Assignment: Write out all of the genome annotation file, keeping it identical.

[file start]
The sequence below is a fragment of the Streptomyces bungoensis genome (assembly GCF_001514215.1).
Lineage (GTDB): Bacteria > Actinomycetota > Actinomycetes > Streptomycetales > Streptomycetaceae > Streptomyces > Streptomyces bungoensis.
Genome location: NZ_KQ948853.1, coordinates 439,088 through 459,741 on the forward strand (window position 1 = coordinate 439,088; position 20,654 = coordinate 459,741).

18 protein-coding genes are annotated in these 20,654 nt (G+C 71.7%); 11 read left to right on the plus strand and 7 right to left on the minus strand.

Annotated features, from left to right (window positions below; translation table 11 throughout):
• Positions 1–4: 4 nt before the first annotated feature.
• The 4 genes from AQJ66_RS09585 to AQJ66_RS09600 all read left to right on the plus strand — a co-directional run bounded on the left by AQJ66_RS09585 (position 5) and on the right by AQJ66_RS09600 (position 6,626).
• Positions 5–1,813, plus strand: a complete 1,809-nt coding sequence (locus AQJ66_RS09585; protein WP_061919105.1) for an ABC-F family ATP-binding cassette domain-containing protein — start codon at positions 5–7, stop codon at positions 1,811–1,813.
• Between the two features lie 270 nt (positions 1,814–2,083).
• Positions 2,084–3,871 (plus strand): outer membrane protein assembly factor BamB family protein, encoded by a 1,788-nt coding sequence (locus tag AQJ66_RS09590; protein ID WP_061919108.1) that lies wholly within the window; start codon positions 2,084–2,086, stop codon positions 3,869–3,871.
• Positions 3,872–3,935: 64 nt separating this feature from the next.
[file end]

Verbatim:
The sequence below is a fragment of the Streptomyces bungoensis genome (assembly GCF_001514215.1).
Lineage (GTDB): Bacteria > Actinomycetota > Actinomycetes > Streptomycetales > Streptomycetaceae > Streptomyces > Streptomyces bungoensis.
Genome location: NZ_KQ948853.1, coordinates 439,088 through 459,741 on the forward strand (window position 1 = coordinate 439,088; position 20,654 = coordinate 459,741).

18 protein-coding genes are annotated in these 20,654 nt (G+C 71.7%); 11 read left to right on the plus strand and 7 right to left on the minus strand.

Annotated features, from left to right (window positions below; translation table 11 throughout):
• Positions 1–4: 4 nt before the first annotated feature.
• The 4 genes from AQJ66_RS09585 to AQJ66_RS09600 all read left to right on the plus strand — a co-directional run bounded on the left by AQJ66_RS09585 (position 5) and on the right by AQJ66_RS09600 (position 6,626).
• Positions 5–1,813, plus strand: a complete 1,809-nt coding sequence (locus AQJ66_RS09585; protein WP_061919105.1) for an ABC-F family ATP-binding cassette domain-containing protein — start codon at positions 5–7, stop codon at positions 1,811–1,813.
• Between the two features lie 270 nt (positions 1,814–2,083).
• Positions 2,084–3,871 (plus strand): outer membrane protein assembly factor BamB family protein, encoded by a 1,788-nt coding sequence (locus tag AQJ66_RS09590; protein ID WP_061919108.1) that lies wholly within the window; start codon positions 2,084–2,086, stop codon positions 3,869–3,871.
• Positions 3,872–3,935: 64 nt separating this feature from the next.